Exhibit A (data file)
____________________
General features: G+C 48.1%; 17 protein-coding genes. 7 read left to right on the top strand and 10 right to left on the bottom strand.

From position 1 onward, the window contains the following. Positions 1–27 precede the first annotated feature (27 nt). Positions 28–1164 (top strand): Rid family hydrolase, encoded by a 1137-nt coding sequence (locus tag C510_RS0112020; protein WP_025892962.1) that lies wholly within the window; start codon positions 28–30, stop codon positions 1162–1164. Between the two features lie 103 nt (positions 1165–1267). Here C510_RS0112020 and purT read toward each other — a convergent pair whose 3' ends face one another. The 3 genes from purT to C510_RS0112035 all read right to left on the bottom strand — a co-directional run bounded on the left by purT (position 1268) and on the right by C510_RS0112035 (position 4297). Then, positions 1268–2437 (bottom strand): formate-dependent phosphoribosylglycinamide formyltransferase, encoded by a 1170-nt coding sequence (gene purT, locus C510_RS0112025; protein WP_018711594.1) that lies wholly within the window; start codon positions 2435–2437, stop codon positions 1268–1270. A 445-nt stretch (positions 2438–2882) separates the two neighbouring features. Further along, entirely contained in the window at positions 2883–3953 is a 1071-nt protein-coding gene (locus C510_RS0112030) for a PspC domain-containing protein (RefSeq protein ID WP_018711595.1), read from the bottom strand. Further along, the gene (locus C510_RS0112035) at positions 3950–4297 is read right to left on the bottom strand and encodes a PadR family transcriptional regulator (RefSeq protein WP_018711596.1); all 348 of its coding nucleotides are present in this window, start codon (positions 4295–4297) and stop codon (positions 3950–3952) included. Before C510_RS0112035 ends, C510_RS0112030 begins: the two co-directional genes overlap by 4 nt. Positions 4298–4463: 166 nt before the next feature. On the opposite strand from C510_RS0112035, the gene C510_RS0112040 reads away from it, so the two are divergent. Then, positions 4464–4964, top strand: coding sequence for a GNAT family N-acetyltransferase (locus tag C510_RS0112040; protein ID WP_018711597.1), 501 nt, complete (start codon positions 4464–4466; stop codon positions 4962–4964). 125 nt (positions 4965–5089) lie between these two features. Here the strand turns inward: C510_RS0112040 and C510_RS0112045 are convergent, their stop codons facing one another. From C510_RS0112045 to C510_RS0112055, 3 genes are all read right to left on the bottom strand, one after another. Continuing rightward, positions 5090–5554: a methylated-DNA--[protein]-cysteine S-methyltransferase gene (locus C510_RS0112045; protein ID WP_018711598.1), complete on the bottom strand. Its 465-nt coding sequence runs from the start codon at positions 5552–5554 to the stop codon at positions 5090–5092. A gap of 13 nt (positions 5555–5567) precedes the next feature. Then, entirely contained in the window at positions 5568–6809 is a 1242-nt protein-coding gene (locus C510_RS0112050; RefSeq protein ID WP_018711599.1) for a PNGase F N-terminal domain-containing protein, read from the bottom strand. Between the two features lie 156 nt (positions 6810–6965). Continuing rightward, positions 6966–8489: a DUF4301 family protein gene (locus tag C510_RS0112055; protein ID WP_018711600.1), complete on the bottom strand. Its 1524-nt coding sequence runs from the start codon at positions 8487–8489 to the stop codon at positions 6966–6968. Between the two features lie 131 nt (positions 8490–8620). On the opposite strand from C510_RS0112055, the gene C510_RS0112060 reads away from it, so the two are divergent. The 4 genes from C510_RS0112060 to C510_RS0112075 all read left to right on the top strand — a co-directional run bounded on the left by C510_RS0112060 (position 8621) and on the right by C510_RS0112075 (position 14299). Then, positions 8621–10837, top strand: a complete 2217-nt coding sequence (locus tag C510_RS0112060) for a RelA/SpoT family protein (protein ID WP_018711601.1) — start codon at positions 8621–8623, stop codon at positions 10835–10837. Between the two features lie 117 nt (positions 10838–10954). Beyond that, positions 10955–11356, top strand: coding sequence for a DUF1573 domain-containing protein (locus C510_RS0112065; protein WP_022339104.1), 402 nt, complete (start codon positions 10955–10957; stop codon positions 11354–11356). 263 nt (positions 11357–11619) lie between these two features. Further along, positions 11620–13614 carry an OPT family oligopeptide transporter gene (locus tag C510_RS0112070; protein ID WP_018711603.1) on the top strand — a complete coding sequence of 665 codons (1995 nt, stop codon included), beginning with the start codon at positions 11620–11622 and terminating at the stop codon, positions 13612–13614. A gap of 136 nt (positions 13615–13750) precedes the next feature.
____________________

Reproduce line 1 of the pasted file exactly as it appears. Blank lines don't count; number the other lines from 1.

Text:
General features: G+C 48.1%; 17 protein-coding genes. 7 read left to right on the top strand and 10 right to left on the bottom strand.